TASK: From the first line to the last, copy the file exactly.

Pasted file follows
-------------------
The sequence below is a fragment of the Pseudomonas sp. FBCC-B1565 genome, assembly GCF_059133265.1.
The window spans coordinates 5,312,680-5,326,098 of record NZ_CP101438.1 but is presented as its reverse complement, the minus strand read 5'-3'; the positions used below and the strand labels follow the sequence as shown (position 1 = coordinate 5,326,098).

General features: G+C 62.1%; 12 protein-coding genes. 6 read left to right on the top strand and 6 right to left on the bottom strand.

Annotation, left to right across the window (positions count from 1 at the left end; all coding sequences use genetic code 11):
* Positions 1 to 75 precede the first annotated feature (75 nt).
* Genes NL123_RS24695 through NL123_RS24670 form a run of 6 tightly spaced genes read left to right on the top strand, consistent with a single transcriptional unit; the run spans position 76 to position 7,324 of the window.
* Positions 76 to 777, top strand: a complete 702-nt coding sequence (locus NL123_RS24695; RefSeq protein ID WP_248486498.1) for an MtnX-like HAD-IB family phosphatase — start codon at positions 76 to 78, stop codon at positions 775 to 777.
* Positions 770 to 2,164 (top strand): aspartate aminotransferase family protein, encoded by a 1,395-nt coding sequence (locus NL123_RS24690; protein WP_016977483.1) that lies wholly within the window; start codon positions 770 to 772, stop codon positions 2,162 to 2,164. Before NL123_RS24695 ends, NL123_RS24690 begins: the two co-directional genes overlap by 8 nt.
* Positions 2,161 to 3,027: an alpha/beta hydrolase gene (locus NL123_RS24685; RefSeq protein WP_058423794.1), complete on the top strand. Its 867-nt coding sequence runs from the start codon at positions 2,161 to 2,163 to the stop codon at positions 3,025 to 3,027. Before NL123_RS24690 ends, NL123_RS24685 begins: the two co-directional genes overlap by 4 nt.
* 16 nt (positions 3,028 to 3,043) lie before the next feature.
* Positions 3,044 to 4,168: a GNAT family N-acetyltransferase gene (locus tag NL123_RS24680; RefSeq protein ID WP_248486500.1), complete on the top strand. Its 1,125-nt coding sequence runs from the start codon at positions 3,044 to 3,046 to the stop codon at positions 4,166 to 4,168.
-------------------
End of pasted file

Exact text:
The sequence below is a fragment of the Pseudomonas sp. FBCC-B1565 genome, assembly GCF_059133265.1.
The window spans coordinates 5,312,680-5,326,098 of record NZ_CP101438.1 but is presented as its reverse complement, the minus strand read 5'-3'; the positions used below and the strand labels follow the sequence as shown (position 1 = coordinate 5,326,098).

General features: G+C 62.1%; 12 protein-coding genes. 6 read left to right on the top strand and 6 right to left on the bottom strand.

Annotation, left to right across the window (positions count from 1 at the left end; all coding sequences use genetic code 11):
* Positions 1 to 75 precede the first annotated feature (75 nt).
* Genes NL123_RS24695 through NL123_RS24670 form a run of 6 tightly spaced genes read left to right on the top strand, consistent with a single transcriptional unit; the run spans position 76 to position 7,324 of the window.
* Positions 76 to 777, top strand: a complete 702-nt coding sequence (locus NL123_RS24695; RefSeq protein ID WP_248486498.1) for an MtnX-like HAD-IB family phosphatase — start codon at positions 76 to 78, stop codon at positions 775 to 777.
* Positions 770 to 2,164 (top strand): aspartate aminotransferase family protein, encoded by a 1,395-nt coding sequence (locus NL123_RS24690; protein WP_016977483.1) that lies wholly within the window; start codon positions 770 to 772, stop codon positions 2,162 to 2,164. Before NL123_RS24695 ends, NL123_RS24690 begins: the two co-directional genes overlap by 8 nt.
* Positions 2,161 to 3,027: an alpha/beta hydrolase gene (locus NL123_RS24685; RefSeq protein WP_058423794.1), complete on the top strand. Its 867-nt coding sequence runs from the start codon at positions 2,161 to 2,163 to the stop codon at positions 3,025 to 3,027. Before NL123_RS24690 ends, NL123_RS24685 begins: the two co-directional genes overlap by 4 nt.
* 16 nt (positions 3,028 to 3,043) lie before the next feature.
* Positions 3,044 to 4,168: a GNAT family N-acetyltransferase gene (locus tag NL123_RS24680; RefSeq protein ID WP_248486500.1), complete on the top strand. Its 1,125-nt coding sequence runs from the start codon at positions 3,044 to 3,046 to the stop codon at positions 4,166 to 4,168.